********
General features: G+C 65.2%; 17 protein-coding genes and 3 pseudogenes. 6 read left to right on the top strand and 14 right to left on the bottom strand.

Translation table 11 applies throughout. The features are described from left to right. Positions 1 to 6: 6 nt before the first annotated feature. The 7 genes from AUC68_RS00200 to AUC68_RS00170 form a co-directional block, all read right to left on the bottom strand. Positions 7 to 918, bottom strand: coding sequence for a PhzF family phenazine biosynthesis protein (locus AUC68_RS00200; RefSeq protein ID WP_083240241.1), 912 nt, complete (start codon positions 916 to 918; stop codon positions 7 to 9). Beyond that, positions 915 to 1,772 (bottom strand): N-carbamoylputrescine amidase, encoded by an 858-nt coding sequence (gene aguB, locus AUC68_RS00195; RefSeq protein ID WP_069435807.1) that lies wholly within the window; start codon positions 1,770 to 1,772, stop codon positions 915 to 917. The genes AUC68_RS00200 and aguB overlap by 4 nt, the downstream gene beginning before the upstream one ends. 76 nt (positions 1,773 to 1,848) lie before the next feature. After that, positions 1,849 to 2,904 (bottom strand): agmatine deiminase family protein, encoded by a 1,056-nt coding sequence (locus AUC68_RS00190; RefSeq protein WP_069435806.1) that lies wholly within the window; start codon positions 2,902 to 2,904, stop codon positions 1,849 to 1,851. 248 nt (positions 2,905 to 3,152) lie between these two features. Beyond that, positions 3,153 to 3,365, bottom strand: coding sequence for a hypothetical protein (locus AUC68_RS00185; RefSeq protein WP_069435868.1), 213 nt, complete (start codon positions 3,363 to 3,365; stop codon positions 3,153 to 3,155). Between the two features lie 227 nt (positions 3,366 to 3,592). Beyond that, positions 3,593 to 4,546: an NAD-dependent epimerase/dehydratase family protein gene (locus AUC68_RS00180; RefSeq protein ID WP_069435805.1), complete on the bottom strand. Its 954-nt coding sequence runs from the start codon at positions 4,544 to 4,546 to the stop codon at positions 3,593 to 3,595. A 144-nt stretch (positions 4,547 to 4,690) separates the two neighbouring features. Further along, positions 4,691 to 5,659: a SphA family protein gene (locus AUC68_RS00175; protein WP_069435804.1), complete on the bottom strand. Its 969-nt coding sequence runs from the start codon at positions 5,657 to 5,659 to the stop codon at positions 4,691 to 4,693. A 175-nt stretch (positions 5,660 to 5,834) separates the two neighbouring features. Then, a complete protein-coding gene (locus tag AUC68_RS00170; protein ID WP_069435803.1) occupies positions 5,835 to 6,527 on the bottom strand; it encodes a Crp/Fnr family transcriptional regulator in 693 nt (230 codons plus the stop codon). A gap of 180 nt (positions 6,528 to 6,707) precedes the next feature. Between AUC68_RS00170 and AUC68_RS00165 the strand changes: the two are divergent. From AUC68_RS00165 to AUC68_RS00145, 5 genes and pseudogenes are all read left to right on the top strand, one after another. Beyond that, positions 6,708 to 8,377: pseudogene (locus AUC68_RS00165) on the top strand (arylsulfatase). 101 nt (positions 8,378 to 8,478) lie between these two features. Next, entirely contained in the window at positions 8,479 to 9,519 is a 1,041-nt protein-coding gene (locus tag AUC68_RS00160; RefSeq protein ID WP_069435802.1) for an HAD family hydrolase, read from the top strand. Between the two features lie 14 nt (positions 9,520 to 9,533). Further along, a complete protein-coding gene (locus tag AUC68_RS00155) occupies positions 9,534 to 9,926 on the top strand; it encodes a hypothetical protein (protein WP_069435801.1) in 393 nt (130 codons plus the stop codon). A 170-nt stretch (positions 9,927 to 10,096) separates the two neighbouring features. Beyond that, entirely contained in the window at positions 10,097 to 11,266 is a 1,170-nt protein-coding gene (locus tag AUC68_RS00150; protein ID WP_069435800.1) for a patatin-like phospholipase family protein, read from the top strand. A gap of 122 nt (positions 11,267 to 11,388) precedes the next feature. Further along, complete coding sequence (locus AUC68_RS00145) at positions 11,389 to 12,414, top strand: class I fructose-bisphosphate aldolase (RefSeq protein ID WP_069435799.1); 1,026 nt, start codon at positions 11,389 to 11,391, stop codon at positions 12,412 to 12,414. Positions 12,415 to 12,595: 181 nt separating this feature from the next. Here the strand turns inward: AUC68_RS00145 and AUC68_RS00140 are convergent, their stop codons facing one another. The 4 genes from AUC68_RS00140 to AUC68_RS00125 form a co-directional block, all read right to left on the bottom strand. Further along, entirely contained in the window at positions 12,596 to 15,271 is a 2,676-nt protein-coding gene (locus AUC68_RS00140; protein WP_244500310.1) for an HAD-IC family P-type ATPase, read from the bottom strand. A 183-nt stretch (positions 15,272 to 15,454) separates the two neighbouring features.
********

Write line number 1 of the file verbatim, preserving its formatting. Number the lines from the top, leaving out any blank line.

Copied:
General features: G+C 65.2%; 17 protein-coding genes and 3 pseudogenes. 6 read left to right on the top strand and 14 right to left on the bottom strand.